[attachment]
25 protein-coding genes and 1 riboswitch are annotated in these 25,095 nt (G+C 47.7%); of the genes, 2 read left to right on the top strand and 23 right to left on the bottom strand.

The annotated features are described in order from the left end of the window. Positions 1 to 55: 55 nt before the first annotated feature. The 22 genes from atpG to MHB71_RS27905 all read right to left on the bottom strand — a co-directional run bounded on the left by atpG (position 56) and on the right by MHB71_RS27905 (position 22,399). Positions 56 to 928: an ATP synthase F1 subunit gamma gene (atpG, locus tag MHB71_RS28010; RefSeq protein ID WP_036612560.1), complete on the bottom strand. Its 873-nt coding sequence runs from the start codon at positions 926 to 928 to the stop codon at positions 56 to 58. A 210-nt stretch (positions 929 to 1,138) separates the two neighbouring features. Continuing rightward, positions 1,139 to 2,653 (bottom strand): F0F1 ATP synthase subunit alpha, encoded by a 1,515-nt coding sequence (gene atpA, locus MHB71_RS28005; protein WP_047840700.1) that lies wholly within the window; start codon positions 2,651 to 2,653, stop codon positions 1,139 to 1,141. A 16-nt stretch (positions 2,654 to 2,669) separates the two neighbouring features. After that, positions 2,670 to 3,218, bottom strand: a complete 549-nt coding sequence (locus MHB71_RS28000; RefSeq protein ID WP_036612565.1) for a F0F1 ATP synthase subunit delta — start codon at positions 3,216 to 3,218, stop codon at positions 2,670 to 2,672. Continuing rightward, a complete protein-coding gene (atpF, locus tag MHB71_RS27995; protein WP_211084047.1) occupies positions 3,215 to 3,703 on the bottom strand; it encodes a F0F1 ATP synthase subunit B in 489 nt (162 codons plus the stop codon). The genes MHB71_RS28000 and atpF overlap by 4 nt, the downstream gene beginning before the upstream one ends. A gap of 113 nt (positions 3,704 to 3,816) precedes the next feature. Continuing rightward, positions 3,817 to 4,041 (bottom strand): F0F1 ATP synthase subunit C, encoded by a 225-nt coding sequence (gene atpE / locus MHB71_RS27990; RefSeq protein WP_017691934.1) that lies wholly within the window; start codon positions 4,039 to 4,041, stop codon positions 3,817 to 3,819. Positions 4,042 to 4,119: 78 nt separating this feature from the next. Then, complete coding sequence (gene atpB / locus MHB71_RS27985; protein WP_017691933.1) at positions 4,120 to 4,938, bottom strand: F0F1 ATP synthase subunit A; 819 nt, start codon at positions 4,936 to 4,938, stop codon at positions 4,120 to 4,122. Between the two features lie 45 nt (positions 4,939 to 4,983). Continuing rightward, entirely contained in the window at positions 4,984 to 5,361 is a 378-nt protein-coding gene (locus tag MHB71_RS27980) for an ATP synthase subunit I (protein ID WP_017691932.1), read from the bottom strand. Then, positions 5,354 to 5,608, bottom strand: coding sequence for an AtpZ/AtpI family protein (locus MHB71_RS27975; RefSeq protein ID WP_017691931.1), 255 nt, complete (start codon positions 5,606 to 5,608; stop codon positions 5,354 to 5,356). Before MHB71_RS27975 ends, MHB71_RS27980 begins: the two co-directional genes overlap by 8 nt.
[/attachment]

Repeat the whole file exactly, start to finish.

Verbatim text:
25 protein-coding genes and 1 riboswitch are annotated in these 25,095 nt (G+C 47.7%); of the genes, 2 read left to right on the top strand and 23 right to left on the bottom strand.

The annotated features are described in order from the left end of the window. Positions 1 to 55: 55 nt before the first annotated feature. The 22 genes from atpG to MHB71_RS27905 all read right to left on the bottom strand — a co-directional run bounded on the left by atpG (position 56) and on the right by MHB71_RS27905 (position 22,399). Positions 56 to 928: an ATP synthase F1 subunit gamma gene (atpG, locus tag MHB71_RS28010; RefSeq protein ID WP_036612560.1), complete on the bottom strand. Its 873-nt coding sequence runs from the start codon at positions 926 to 928 to the stop codon at positions 56 to 58. A 210-nt stretch (positions 929 to 1,138) separates the two neighbouring features. Continuing rightward, positions 1,139 to 2,653 (bottom strand): F0F1 ATP synthase subunit alpha, encoded by a 1,515-nt coding sequence (gene atpA, locus MHB71_RS28005; protein WP_047840700.1) that lies wholly within the window; start codon positions 2,651 to 2,653, stop codon positions 1,139 to 1,141. A 16-nt stretch (positions 2,654 to 2,669) separates the two neighbouring features. After that, positions 2,670 to 3,218, bottom strand: a complete 549-nt coding sequence (locus MHB71_RS28000; RefSeq protein ID WP_036612565.1) for a F0F1 ATP synthase subunit delta — start codon at positions 3,216 to 3,218, stop codon at positions 2,670 to 2,672. Continuing rightward, a complete protein-coding gene (atpF, locus tag MHB71_RS27995; protein WP_211084047.1) occupies positions 3,215 to 3,703 on the bottom strand; it encodes a F0F1 ATP synthase subunit B in 489 nt (162 codons plus the stop codon). The genes MHB71_RS28000 and atpF overlap by 4 nt, the downstream gene beginning before the upstream one ends. A gap of 113 nt (positions 3,704 to 3,816) precedes the next feature. Continuing rightward, positions 3,817 to 4,041 (bottom strand): F0F1 ATP synthase subunit C, encoded by a 225-nt coding sequence (gene atpE / locus MHB71_RS27990; RefSeq protein WP_017691934.1) that lies wholly within the window; start codon positions 4,039 to 4,041, stop codon positions 3,817 to 3,819. Positions 4,042 to 4,119: 78 nt separating this feature from the next. Then, complete coding sequence (gene atpB / locus MHB71_RS27985; protein WP_017691933.1) at positions 4,120 to 4,938, bottom strand: F0F1 ATP synthase subunit A; 819 nt, start codon at positions 4,936 to 4,938, stop codon at positions 4,120 to 4,122. Between the two features lie 45 nt (positions 4,939 to 4,983). Continuing rightward, entirely contained in the window at positions 4,984 to 5,361 is a 378-nt protein-coding gene (locus tag MHB71_RS27980) for an ATP synthase subunit I (protein ID WP_017691932.1), read from the bottom strand. Then, positions 5,354 to 5,608, bottom strand: coding sequence for an AtpZ/AtpI family protein (locus MHB71_RS27975; RefSeq protein ID WP_017691931.1), 255 nt, complete (start codon positions 5,606 to 5,608; stop codon positions 5,354 to 5,356). Before MHB71_RS27975 ends, MHB71_RS27980 begins: the two co-directional genes overlap by 8 nt.